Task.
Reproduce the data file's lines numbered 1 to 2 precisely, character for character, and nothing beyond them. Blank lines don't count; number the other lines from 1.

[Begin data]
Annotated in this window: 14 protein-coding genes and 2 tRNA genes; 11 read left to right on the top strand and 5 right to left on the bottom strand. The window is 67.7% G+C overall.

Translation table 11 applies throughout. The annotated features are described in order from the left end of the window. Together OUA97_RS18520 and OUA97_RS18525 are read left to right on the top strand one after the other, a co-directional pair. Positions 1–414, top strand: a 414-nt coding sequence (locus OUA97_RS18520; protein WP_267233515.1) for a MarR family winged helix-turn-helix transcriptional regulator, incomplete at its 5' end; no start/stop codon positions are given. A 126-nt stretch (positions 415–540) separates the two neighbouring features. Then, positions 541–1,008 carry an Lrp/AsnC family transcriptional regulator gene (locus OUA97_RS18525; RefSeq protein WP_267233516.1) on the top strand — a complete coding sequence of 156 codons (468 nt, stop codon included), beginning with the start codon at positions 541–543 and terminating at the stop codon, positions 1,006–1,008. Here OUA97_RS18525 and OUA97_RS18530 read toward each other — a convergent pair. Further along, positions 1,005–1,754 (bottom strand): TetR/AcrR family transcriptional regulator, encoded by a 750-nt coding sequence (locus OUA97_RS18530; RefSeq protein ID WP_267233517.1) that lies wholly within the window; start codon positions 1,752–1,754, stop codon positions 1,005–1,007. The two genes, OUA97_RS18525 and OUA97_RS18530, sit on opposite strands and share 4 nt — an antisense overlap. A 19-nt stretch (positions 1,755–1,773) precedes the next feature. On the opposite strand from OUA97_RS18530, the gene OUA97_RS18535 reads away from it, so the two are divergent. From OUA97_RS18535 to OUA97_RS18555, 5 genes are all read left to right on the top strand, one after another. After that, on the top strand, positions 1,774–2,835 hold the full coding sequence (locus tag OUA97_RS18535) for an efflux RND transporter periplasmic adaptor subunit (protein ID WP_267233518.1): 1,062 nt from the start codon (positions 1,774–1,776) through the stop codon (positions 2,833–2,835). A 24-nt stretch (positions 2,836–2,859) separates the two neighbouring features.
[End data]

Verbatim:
Annotated in this window: 14 protein-coding genes and 2 tRNA genes; 11 read left to right on the top strand and 5 right to left on the bottom strand. The window is 67.7% G+C overall.

Translation table 11 applies throughout. The annotated features are described in order from the left end of the window. Together OUA97_RS18520 and OUA97_RS18525 are read left to right on the top strand one after the other, a co-directional pair. Positions 1–414, top strand: a 414-nt coding sequence (locus OUA97_RS18520; protein WP_267233515.1) for a MarR family winged helix-turn-helix transcriptional regulator, incomplete at its 5' end; no start/stop codon positions are given. A 126-nt stretch (positions 415–540) separates the two neighbouring features. Then, positions 541–1,008 carry an Lrp/AsnC family transcriptional regulator gene (locus OUA97_RS18525; RefSeq protein WP_267233516.1) on the top strand — a complete coding sequence of 156 codons (468 nt, stop codon included), beginning with the start codon at positions 541–543 and terminating at the stop codon, positions 1,006–1,008. Here OUA97_RS18525 and OUA97_RS18530 read toward each other — a convergent pair. Further along, positions 1,005–1,754 (bottom strand): TetR/AcrR family transcriptional regulator, encoded by a 750-nt coding sequence (locus OUA97_RS18530; RefSeq protein ID WP_267233517.1) that lies wholly within the window; start codon positions 1,752–1,754, stop codon positions 1,005–1,007. The two genes, OUA97_RS18525 and OUA97_RS18530, sit on opposite strands and share 4 nt — an antisense overlap. A 19-nt stretch (positions 1,755–1,773) precedes the next feature. On the opposite strand from OUA97_RS18530, the gene OUA97_RS18535 reads away from it, so the two are divergent. From OUA97_RS18535 to OUA97_RS18555, 5 genes are all read left to right on the top strand, one after another. After that, on the top strand, positions 1,774–2,835 hold the full coding sequence (locus tag OUA97_RS18535) for an efflux RND transporter periplasmic adaptor subunit (protein ID WP_267233518.1): 1,062 nt from the start codon (positions 1,774–1,776) through the stop codon (positions 2,833–2,835). A 24-nt stretch (positions 2,836–2,859) separates the two neighbouring features.